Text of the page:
"The current budget at UC makes it clear that this type of support is just not going to be possible here. The fact that private university funds have recovered from their 2008 lows long before state budgets are even close to balanced, has led to a "support gap" all across the country (not just California). So, I don't think that budget cuts specifically "drove us out", they are indeed a factor in our overall assessment that we will be able to do significantly more at Rice than at UCSD, over the next 5-10 years"
Unfortunately. this statement is quite accurate.  Public universities are falling woefully behind their private counterparts in the resources for their core missions of instruction and research.  Harvard president Drew Gilpin Faust was challenged by eleven public university presidents when she even hinted about this problem in a quite interesting 2007 Business Week story called 'The Dangerous Wealth of the Ivy League," Now muttered fears about declining resources for public university research have become everyday reality.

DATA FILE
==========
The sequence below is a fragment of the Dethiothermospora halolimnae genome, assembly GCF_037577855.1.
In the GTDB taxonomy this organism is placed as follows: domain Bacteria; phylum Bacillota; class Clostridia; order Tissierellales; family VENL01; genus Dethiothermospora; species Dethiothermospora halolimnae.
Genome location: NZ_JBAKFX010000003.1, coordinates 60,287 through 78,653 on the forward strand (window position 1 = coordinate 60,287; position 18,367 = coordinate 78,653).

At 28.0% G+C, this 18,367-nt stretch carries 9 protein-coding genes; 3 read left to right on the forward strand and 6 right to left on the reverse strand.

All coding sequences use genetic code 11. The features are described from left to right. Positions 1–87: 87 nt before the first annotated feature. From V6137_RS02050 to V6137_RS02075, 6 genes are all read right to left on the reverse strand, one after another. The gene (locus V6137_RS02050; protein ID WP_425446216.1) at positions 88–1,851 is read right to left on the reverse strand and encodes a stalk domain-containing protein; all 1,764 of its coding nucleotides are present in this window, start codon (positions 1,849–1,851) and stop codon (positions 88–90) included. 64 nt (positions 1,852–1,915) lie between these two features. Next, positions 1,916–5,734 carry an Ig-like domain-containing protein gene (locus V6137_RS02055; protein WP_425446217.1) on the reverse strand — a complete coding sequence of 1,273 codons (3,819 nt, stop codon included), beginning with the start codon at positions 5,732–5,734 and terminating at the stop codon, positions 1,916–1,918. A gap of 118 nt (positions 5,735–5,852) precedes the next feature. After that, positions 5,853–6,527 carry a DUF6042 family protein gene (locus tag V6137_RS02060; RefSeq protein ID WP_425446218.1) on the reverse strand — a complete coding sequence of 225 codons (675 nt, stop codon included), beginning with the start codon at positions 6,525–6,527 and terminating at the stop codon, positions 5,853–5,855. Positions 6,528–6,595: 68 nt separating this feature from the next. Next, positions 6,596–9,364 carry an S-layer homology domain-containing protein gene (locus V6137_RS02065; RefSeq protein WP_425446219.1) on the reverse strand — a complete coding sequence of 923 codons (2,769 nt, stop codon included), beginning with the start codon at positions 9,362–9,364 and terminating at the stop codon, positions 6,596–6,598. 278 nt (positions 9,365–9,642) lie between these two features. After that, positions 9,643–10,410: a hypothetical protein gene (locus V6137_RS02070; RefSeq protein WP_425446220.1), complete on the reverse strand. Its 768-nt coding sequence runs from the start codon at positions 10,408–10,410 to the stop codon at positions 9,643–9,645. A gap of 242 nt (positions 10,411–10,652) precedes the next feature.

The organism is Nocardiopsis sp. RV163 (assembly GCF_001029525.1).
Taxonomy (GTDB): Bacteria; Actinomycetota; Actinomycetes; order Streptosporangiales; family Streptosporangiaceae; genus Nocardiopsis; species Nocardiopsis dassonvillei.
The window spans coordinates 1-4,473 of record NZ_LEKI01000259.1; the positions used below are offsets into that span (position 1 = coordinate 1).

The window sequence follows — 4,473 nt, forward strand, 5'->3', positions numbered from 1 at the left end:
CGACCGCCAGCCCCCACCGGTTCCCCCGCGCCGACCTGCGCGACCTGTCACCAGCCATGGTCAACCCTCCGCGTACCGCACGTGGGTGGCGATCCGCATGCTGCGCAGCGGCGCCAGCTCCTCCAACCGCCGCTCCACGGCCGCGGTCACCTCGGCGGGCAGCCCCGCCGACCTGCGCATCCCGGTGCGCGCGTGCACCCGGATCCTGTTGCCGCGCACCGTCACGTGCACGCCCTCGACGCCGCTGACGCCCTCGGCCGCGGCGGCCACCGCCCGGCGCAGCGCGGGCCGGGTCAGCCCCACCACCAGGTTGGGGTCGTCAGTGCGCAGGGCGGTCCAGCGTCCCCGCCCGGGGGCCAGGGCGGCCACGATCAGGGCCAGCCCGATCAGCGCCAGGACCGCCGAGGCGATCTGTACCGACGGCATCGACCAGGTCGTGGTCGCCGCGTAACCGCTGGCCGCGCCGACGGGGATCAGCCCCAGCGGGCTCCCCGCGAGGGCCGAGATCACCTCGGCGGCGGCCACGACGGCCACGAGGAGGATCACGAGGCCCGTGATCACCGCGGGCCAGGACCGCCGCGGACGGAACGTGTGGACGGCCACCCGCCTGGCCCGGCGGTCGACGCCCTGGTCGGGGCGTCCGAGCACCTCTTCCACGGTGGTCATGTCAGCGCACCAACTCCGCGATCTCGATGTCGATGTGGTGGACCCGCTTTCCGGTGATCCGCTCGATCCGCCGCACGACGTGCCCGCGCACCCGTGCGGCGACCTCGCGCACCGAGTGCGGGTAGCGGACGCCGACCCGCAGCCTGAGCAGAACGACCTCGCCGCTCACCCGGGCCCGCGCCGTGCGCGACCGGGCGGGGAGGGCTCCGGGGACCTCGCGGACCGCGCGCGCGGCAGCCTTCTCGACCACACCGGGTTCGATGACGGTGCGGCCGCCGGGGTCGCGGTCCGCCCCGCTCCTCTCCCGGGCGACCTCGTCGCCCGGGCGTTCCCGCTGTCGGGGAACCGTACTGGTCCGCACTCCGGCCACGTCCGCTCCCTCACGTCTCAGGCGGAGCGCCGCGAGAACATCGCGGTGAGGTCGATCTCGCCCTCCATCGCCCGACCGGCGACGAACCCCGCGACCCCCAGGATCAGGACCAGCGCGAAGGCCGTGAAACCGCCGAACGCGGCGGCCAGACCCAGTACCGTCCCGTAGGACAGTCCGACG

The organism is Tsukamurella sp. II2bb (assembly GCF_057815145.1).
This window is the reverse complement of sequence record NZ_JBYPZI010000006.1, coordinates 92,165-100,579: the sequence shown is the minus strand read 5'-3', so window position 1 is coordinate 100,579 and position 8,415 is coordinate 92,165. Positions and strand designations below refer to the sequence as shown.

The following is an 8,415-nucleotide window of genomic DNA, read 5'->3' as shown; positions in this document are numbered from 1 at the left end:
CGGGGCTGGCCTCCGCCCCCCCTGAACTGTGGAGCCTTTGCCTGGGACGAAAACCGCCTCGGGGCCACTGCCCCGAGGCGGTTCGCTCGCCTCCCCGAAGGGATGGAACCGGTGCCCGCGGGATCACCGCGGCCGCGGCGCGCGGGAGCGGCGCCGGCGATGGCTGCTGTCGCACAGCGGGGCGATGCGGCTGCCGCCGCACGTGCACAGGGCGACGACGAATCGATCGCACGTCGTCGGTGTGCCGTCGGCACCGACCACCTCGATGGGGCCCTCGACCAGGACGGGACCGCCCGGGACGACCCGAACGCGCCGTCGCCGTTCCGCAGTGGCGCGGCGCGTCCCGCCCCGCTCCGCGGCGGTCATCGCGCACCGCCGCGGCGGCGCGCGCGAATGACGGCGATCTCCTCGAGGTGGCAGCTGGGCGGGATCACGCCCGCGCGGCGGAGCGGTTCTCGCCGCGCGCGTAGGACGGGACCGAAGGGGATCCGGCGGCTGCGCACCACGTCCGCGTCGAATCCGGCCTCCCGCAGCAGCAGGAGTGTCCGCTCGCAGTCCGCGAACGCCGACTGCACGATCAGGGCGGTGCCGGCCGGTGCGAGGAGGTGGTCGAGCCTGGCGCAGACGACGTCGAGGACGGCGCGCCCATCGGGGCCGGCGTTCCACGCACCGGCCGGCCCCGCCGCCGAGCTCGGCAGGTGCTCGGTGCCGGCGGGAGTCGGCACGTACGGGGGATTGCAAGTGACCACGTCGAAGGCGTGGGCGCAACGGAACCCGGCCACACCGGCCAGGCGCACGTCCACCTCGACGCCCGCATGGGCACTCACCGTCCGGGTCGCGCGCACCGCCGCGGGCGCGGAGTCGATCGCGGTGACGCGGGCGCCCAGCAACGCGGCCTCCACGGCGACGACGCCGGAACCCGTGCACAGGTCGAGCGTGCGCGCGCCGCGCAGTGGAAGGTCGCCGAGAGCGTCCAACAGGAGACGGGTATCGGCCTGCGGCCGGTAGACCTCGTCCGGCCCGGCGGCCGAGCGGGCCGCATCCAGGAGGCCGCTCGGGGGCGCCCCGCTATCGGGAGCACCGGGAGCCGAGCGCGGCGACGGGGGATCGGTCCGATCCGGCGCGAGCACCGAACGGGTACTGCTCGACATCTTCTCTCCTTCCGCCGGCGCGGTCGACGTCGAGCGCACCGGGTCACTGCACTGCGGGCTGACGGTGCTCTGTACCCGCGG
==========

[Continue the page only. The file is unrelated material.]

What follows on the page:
An additional important detail is that the story notes that Rice, a wealthy private university with the country's fourteenth largest endowment per student, just ahead of Cal Tech's, got pivotal support funds from the state of Texas. The article notes that states have taken to stealing each others' scientists with bond packages, and that California has also done this to Texas. The deeper point is that public funding and plenty of it is essential to the the successful pursuit of advanced, socially-useful research.  The universities that are in the best position to leverage this public money are, increasingly, private universities. This doesn't change the fact that high-cost research does not make money, but requires major subsidies from the public sector.